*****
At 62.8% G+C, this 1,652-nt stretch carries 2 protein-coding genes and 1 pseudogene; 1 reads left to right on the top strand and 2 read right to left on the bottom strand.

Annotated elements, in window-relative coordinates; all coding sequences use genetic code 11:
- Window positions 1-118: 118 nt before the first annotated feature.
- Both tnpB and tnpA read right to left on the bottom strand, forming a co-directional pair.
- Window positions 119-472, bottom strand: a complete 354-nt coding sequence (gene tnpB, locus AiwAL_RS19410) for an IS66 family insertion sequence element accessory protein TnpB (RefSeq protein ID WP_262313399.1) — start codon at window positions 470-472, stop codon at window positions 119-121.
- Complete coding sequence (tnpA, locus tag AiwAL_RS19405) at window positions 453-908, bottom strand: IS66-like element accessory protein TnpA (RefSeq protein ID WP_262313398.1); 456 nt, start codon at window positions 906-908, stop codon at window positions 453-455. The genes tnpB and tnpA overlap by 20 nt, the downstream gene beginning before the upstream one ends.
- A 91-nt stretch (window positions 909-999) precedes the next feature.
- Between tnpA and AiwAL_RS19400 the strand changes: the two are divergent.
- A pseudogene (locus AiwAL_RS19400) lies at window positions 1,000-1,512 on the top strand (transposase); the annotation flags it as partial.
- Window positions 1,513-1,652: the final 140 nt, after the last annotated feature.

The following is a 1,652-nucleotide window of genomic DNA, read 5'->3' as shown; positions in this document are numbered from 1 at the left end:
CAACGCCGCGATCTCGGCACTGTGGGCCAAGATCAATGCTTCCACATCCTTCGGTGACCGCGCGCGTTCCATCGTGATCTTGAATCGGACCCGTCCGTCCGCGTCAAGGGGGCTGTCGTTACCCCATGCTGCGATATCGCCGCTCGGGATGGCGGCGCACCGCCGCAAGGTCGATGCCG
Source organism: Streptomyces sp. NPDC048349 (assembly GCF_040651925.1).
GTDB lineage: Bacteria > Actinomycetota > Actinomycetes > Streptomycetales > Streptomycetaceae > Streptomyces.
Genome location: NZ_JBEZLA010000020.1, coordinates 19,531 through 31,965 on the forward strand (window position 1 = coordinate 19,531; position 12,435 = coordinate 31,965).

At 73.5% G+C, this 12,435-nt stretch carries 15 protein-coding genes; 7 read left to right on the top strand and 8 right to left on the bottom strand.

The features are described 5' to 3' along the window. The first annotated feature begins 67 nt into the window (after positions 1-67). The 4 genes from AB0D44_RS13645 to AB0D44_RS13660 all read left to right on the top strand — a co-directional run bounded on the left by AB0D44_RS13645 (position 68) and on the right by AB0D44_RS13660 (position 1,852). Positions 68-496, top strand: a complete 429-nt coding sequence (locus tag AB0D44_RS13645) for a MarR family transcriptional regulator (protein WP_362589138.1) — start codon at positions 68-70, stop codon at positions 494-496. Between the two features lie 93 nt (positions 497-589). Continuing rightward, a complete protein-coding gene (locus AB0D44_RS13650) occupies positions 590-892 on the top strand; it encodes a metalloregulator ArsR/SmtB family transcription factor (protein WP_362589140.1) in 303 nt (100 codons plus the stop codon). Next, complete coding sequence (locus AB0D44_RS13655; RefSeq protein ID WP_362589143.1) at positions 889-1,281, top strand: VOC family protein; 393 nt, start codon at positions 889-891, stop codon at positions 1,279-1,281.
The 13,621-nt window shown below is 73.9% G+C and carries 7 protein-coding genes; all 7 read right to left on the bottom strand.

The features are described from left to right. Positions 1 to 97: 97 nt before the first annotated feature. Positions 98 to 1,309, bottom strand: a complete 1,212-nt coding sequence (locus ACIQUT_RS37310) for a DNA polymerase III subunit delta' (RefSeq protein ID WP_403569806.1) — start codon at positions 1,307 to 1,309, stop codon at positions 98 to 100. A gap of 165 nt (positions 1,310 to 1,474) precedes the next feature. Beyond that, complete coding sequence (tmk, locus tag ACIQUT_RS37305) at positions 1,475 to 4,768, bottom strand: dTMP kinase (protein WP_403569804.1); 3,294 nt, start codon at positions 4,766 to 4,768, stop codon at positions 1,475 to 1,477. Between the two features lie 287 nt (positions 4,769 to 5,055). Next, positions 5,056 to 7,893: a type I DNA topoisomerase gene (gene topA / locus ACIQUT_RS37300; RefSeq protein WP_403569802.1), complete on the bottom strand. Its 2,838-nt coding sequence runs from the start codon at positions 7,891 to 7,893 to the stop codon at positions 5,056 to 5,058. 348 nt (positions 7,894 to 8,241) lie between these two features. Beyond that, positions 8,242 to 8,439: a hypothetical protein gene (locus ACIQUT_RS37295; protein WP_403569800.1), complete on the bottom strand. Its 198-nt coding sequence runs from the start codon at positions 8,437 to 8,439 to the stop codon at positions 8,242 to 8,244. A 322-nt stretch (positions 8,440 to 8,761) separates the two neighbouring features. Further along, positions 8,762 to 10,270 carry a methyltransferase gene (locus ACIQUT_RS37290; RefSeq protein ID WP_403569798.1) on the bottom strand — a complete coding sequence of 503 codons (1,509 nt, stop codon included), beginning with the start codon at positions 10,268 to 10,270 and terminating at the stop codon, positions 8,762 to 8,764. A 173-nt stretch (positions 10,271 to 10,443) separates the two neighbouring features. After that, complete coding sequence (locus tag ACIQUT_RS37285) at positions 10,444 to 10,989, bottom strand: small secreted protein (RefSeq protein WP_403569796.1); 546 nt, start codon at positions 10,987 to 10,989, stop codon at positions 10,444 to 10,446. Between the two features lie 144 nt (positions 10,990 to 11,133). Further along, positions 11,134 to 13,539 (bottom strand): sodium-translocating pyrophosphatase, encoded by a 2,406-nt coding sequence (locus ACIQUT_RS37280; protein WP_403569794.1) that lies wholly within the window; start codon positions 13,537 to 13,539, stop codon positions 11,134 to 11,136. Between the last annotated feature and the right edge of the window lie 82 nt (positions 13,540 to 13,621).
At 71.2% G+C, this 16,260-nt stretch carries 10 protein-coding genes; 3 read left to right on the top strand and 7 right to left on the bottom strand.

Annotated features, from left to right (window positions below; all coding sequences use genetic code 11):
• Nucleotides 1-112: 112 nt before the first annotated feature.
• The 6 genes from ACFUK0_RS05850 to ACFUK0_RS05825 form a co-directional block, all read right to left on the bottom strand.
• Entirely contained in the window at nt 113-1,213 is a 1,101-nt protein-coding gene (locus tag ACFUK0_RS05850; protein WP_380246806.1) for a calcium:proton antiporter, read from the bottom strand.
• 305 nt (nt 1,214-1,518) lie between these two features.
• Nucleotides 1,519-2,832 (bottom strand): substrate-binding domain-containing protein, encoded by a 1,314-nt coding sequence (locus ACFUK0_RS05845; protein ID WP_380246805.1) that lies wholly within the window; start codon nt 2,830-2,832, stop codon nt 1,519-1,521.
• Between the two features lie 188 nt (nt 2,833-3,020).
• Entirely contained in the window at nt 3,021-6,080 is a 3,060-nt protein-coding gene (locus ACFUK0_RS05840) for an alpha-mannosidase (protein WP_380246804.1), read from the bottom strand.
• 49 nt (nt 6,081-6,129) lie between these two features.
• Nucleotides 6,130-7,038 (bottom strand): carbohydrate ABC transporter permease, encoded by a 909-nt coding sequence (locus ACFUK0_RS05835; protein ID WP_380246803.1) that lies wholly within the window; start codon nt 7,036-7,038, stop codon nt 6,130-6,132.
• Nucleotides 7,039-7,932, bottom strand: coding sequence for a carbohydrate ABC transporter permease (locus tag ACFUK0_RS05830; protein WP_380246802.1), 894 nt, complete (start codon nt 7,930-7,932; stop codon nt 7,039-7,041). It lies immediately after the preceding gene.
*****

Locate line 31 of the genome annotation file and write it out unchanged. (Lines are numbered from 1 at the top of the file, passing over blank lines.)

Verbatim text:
• Nucleotides 7,039-7,932, bottom strand: coding sequence for a carbohydrate ABC transporter permease (locus tag ACFUK0_RS05830; protein WP_380246802.1), 894 nt, complete (start codon nt 7,930-7,932; stop codon nt 7,039-7,041). It lies immediately after the preceding gene.